From this morning’s ocean there rose sea smoke, the steam that’s created because the air temperature is colder than the water. The first snowfall came in the form of morning-to- early afternoon flurries, predicted to be light, but leaving the ground white and the road and all paved surfaces surprisingly slippery. I’m sure many were happy to welcome this pre-Christmas promise if things to come.
I’d taken down the bird feeders over the summer; there are sound reasons to do so. There may be more sound reasons not to supplementally feed the birds at all but the small birds offer great comfort at this time of year. The sparrow flock that seemed to have done well increasing their numbers over their breeding season went elsewhere when the food sources here were depleted. The crow family, now up to six or maybe seven, have taken to coming by in the morning checking for possible treats. They have been in luck as I’d found peanuts in a large bag, the human non-salted kind in the shell but soon they will have to find their treats elsewhere as the price of peanuts, indeed all bird feed, has increased exponentially. That has not stopped expensive bags of feed flying off the shelves of suppliers however, proving that the pandemic has not affected all equally in terms of economics. Perhaps the spring-summer sparrow residents found a well supplied backyard which would insure their winter survival.
The day of the snowfall a lone mourning dove, feathers fluffed for warmth against a cold and biting wind, was sitting forlornly on the porch railing. Of course by the time I got a full feeder out there the dove had gone, believing perhaps that this was no longer a place to find food. I may have erred in delaying so long in putting out seed. In the last day or so a blue jay came by and a couple of other small birds whose coloring could not be clearly seen in the gloomy north light on the porch. I think it may be a long wait before other species find what I have put out for them. The open exposure here combined with the proximity of the water means a rough fly in on most winter days. Fierce wind is nearly a constant in this, my least favorite month in my least favorite season. I’ve come to believe I can feel the wind blowing through this house which was built just prior to the late 70’s oil crisis that precipitated increased inches of added insulation as a cost effective way to retain heat. This is my reconstruction of something that may not be true at all. What I know is daily I dress in multiple layers of wool and fleece but the cold reaches my bones anyway. This is a deceptively fierce place, where summer’s fried seafood consumed above the rocks is a happy tradition and memory for the throngs of summer visitors.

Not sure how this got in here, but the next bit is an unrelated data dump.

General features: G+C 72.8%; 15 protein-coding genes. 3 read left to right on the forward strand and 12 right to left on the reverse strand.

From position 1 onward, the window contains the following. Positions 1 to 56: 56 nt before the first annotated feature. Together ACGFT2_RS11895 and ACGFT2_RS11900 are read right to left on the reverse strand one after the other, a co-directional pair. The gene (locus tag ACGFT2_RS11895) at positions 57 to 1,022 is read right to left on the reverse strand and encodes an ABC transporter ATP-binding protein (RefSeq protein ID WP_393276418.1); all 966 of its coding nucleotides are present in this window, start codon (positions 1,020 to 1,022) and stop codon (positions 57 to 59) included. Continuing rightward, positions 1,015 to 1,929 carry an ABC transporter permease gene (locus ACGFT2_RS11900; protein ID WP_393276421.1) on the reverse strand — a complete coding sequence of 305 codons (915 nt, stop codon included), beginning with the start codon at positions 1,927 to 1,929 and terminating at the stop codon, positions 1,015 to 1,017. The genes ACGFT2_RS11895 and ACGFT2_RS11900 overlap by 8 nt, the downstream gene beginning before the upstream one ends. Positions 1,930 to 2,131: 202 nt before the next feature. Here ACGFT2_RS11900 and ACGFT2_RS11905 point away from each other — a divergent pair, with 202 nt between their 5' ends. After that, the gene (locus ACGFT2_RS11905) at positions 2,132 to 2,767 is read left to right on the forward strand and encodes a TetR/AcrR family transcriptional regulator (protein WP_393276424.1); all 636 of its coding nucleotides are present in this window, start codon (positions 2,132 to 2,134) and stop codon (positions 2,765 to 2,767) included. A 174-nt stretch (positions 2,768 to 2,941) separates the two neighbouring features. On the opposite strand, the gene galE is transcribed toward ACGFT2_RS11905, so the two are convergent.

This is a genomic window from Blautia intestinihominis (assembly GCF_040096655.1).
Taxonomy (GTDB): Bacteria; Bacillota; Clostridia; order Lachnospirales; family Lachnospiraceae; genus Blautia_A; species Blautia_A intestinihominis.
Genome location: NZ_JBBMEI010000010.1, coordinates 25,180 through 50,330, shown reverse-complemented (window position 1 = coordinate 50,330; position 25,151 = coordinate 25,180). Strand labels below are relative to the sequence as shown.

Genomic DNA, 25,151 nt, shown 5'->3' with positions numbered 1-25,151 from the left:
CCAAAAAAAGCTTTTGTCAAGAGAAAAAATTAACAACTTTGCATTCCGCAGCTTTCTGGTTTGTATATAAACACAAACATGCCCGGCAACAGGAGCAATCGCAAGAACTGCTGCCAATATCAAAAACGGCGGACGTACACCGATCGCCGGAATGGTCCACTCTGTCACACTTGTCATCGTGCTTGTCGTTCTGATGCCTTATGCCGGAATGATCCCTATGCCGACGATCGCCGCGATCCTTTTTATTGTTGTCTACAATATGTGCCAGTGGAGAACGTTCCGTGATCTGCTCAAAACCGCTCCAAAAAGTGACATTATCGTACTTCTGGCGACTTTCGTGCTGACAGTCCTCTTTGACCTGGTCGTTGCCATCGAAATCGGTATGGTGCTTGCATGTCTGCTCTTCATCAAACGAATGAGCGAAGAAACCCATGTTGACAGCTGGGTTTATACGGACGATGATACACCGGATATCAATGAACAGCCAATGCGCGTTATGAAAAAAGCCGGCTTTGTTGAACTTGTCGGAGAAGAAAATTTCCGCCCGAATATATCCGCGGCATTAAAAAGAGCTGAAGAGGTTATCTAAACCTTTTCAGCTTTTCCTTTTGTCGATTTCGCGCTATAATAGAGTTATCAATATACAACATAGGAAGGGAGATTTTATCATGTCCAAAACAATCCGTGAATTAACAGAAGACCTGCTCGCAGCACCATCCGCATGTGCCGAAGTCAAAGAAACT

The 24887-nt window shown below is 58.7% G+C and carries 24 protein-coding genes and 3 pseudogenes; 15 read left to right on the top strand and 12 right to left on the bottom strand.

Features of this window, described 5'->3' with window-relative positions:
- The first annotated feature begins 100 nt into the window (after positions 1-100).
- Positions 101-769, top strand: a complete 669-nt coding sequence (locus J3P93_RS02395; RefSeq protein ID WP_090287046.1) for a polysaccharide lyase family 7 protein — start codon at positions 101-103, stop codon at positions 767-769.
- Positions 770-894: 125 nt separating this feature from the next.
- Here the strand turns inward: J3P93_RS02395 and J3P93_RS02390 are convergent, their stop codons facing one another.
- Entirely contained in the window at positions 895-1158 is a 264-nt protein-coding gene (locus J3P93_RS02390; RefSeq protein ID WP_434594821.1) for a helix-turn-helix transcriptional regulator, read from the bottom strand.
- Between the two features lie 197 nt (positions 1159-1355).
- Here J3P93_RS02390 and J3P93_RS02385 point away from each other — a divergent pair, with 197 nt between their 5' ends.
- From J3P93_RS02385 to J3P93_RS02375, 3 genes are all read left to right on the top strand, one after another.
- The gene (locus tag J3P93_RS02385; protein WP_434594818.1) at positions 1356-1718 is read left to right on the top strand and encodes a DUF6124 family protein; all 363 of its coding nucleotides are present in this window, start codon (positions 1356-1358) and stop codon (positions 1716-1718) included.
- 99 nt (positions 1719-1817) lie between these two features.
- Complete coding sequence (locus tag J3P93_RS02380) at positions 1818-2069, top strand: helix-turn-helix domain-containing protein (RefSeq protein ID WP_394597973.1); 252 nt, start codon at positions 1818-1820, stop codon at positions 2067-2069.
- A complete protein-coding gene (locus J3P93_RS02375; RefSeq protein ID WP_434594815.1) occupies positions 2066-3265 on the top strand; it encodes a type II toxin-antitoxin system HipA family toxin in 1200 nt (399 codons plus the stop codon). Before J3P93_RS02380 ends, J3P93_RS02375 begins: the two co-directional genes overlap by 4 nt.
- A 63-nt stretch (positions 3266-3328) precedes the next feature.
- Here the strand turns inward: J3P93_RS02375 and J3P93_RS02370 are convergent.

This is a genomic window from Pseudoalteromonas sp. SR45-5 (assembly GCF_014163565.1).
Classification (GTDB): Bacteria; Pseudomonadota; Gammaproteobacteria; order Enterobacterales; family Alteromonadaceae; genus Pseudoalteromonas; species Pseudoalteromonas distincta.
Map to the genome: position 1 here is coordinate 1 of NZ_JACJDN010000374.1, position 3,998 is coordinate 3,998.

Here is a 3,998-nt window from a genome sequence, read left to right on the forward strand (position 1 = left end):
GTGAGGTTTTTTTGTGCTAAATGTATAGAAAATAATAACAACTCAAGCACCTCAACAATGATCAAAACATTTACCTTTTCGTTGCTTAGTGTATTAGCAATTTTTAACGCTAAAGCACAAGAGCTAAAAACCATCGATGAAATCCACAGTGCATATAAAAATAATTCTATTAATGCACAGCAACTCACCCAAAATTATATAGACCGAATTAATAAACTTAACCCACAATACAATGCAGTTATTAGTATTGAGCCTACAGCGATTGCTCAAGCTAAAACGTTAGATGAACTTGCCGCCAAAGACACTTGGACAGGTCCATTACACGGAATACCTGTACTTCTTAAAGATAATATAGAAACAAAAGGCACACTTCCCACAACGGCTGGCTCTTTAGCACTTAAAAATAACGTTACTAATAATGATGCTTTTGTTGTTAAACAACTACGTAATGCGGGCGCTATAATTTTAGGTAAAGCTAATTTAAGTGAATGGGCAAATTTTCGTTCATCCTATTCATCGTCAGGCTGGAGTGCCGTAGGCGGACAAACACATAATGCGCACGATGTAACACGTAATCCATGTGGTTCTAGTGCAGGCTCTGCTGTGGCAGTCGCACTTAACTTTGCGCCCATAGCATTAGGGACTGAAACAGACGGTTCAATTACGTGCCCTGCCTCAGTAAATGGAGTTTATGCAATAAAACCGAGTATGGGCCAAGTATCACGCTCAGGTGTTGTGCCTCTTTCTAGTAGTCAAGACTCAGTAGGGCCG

I believe I’ve said this before: the ocean is wilderness. There may be those making their livelihoods from what comes from the sea in the form of hard and hearty locals lobstering or fishing or those working on huge container ships I see on the horizon waiting to head into port to deliver their steel cases full of goods they are transporting, or those working on the oil tankers that always seem to me to be threatening for precarious shores. The sailboats and pleasure boats are dry docked or have gone elsewhere. Winter days means rough water, too rough to be out there for any reason other than absolute necessity and mostly not out there at all.
I sit on the edge of this slim and marginal band along rock and water that shows it’s darker side for so many long months of cold. There is always beauty of course but the other side of it’s reality is more than a little inhospitable for both little birds and humans .